Who influenced you most to become a Christian and how did they do it?

Frank: As a kid it was my mother. She loved God and was very active in the church back then. Later on when I was a cop, it was Pam. I knew it was important to her, and when I went to church with her I heard preaching about God’s promises that I’d never heard before.

Pam: I went to Catholic school, so there was always the fear factor. I accepted Christ as a teenager but didn’t come back until my 20’s. This guy from the neighborhood that had a real bad drug problem told me God had helped him get off drugs, and he asked me to go to church with him. He was so changed that it impressed me. I went to church with him and came back to Christ.

What would you love to write someday, but haven’t yet?

A mystery. A cookbook. Something to help families deal with alcoholism.

Do you ever find it hard to head to your keyboard every day? What do you do when the words don’t seem to come?

There have been times I have to force myself to the keyboard. What I do on those days is go back a chapter, read to where I am and go from there. For me it’s the first line of the book that gets the most thought.

What’s next for F.P. Lione after Clear Blue Sky?

A mystery, more Midtown Blue, and I guess we’ll have to see.

What are two things people might be surprised to know about you?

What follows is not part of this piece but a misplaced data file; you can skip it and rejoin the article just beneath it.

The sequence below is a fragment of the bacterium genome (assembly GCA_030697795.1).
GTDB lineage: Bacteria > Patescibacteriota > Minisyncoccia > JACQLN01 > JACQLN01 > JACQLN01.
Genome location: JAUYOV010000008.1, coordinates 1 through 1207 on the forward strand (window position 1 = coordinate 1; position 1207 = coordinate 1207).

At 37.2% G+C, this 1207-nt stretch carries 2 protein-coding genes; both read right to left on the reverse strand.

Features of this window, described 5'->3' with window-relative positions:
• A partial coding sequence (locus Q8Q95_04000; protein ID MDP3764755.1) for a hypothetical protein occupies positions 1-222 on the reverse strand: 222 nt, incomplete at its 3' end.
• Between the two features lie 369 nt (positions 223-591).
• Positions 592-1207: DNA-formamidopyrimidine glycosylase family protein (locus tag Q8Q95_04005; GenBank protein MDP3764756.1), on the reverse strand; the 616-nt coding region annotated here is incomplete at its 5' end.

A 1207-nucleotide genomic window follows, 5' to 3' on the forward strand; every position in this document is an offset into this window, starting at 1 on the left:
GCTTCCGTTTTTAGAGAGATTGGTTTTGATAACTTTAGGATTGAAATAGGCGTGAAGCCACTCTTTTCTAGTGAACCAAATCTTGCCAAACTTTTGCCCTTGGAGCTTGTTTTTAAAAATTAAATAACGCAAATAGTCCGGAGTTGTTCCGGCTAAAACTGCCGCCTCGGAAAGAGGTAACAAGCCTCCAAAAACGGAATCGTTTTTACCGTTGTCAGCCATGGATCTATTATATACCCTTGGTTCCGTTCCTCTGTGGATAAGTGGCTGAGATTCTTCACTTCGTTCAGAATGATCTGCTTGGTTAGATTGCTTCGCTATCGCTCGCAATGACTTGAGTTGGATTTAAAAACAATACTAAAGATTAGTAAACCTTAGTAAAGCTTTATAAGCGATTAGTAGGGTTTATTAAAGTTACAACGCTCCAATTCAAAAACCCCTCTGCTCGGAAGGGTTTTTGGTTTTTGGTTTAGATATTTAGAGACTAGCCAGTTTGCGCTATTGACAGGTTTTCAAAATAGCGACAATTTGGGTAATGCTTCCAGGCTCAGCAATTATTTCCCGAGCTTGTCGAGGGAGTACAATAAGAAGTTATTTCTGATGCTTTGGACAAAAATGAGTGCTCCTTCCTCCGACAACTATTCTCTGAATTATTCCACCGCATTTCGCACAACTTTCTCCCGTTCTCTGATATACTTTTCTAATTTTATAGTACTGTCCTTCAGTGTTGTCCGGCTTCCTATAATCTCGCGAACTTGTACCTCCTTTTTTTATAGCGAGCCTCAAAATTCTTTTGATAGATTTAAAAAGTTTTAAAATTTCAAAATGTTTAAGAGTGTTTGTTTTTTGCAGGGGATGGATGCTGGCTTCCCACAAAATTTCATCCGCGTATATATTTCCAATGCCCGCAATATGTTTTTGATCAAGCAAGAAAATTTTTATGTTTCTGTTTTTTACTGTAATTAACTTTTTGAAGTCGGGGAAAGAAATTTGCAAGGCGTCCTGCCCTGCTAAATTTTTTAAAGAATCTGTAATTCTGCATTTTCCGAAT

Frank was a New York City champion in Pole vaulting when he was in high school. Pam had a relative that was on the FBI’s most wanted list back in the 1950’s.(He disappeared before I was born.)

When you’re not writing, what do you enjoy doing?

There are so many things. We have lots of company, and we love our Sunday family dinners. We hang out in Manhattan on Saturday nights. Going down the Delaware river in a canoe. Playing basketball in the driveway. Gardening. Just being together. What we do everyday is study the Word of God---we want to keep moving forward in that.

Three things always found in your refrigerator:

You mean besides grated cheese, milk and Nathan’s mustard? We’re usually pretty stocked. Right now there’s sausage and peppers, ribs, potato salad, olives …

You’re next in line at Starbucks. What are you ordering?

Caramel Hot chocolate for Frank. Cappuccino, or peppermint hot chocolate for Pam

What’s left unchecked in your “goals for life” list?

Ah, let’s see. True spiritual maturity. A summer in Tuscany. A house in Naples (Florida). A movie (writing, not acting, maybe both, we’ll see.

What’s currently in your CD player/iPod?

Keith Moore, growing up Spiritually, disc 11. (Great series, free downloads.)

Any final thoughts?

Just a little something on getting published. We hear from so many people telling us that God showed them to write a book, yet they still haven’t done it. Whether they’re intimidated, they don’t know how to go about it, or just lazy, the assignment from God is still there. When he impresses you to do something, he anoints you to do it. But you still have to research and learn as much as you can about what you feel you’re called to write. Then rely on Him. But you have to take the first step. And this isn’t just in writing, it applies to whatever you’re called to do. So get writing, or singing, or whatever it is you’re supposed to be doing.

C.J. DarlingtonC.J. Darlington is the award-winning authof of Thicker than Blood, Bound by Guilt, and Ties that Bind. She is a regular contributor to Family Fiction Digital Magazine and NovelCrossing.com. A homeschool graduate, she makes her home in Pennsylvania with her family and their menagerie of dogs, a cat, and a paint horse named Sky. Visit her online at her author website. You can also look her up at Twitter and Facebook.